The Darker

The DarkerAdelaide Fringe. The Bakehouse Theatre. 17 Feb 2014

Men are bastards. They admit it

This is the revelation of ‘The Darker’, a one-hander written and directed by Martin Christmas and performed by David Daradan.

It depicts Dave, a man exploring the aspects of his maleness - and, perchance, maleness in general. It's a pretty rough business. The premise of the play is that within the man there is a dark streak, a demonic core. Dave explains this with a demonstration in which "demon" is the operative part of the word. He’s pretty literal about it, writhing and cursed, yelling and having tantrums. Music and lights emphasise his angst and stress, accompanying him on a journey to self-destruction. The lurking demon breaks through the civilized veneer. There is a gentle man, but not for long. He is easily usurped by nasty, brutal, lustful and violent.

Christmas seems to have conceived Dave as an unpleasant character from the outset. With boorish indifference, Dave throws everything he uses onto the floor. He does nothing to gain audience sympathy. He is offensive, self-justfying and self-centred.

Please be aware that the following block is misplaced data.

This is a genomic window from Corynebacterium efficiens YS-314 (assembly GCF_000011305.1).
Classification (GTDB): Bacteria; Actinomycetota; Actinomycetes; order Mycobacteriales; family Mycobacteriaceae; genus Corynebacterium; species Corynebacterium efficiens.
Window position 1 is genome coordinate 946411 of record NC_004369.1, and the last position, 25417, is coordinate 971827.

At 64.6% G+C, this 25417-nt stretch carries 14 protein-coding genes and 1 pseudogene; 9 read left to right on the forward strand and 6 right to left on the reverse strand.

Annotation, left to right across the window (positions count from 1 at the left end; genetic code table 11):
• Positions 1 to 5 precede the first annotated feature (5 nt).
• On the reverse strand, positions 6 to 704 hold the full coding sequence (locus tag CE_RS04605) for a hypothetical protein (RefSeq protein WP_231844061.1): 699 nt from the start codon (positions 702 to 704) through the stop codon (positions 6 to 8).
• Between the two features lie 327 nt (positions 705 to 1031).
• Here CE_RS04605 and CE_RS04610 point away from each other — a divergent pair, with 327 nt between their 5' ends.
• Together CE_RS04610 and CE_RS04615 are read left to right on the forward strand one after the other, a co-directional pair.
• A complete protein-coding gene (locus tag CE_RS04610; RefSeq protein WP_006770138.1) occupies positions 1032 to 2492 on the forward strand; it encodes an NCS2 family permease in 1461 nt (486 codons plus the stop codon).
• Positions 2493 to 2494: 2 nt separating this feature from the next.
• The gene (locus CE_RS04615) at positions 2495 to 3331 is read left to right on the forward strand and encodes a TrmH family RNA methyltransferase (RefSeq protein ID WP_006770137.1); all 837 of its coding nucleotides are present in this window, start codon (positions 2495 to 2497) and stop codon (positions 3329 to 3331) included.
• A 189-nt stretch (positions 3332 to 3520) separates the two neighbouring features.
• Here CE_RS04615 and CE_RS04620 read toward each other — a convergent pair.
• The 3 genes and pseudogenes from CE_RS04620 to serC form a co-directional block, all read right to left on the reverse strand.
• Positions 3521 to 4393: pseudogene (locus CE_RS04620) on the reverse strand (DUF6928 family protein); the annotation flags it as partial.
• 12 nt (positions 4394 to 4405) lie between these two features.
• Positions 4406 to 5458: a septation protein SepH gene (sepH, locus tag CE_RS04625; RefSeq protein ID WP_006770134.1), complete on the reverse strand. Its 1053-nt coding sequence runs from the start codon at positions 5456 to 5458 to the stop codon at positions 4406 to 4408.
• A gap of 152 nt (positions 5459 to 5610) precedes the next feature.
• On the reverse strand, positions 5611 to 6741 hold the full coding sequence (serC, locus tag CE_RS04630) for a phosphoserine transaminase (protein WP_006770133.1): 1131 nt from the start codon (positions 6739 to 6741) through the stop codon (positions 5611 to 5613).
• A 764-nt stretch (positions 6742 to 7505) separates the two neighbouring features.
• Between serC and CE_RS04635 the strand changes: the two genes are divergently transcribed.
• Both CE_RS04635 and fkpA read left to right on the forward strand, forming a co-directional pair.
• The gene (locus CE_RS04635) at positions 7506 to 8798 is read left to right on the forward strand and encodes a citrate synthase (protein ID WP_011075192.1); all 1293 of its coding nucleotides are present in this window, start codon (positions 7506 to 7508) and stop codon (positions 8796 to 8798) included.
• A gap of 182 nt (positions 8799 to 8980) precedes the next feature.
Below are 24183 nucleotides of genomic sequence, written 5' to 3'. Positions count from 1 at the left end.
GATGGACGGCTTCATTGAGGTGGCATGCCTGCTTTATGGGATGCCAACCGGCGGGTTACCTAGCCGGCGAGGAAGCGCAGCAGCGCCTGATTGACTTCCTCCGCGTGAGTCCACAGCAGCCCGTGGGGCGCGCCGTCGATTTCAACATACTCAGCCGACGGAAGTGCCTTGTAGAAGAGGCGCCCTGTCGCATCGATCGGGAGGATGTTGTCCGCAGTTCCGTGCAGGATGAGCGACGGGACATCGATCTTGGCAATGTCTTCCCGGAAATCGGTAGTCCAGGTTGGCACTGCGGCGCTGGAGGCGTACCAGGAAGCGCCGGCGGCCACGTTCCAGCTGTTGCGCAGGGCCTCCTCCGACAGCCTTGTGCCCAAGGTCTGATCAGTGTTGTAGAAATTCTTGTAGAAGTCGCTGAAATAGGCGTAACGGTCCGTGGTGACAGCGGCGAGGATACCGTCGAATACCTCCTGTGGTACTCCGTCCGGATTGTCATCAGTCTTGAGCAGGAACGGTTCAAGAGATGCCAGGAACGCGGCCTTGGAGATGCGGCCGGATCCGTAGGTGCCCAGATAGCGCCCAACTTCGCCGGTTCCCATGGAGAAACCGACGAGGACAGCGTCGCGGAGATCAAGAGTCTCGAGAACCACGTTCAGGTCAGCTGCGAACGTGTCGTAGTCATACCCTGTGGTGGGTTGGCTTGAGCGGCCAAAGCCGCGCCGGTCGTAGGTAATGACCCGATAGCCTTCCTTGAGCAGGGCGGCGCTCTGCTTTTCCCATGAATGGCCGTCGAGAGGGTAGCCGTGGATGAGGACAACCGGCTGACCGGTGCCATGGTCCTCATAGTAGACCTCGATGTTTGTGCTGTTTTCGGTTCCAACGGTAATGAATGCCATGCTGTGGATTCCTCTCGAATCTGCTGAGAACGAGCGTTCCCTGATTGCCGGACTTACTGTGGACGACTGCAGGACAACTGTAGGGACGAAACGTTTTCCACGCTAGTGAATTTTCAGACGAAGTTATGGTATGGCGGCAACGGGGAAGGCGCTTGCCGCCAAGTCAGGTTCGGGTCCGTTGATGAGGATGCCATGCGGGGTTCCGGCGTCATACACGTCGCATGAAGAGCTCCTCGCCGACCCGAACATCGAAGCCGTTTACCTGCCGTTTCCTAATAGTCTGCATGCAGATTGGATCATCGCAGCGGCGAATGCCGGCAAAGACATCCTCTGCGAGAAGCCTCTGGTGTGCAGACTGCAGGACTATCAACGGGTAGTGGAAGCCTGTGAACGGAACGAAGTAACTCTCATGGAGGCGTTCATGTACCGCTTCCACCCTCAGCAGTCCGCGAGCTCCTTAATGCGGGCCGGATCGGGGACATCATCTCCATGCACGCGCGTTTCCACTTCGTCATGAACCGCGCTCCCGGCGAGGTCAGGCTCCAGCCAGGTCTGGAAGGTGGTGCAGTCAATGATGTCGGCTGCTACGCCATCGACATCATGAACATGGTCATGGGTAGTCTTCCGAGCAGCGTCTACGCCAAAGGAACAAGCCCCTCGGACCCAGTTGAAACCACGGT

David Daradan, playing this dark Dave in the dense intimacy of the Bakehouse Studio theatre, grabs command of his audience immediately, asserting the imposing presence of a teacher. But, as things progress, it's glasses off, glasses on, glasses off... His expressions contort so dramatically one could believe that there are, indeed, different beasts. The teacher is replaced by the bully, the masturbator et al.

Daradan, light on his feet and making good contact with his audience, shows textbook skills in mood change. He takes the audience on a harrowing voyage of a male only tenuously in control of civilized self.

The venue is very small. There is a lot of shouting. Very loud shouting. Yelling. It is what you'd call an in-your-face, intense piece of theatre - and not for the faint-hearted.

Samela Harris

When: 17 to 22 Feb
Where: Bakehouse Theatre Studio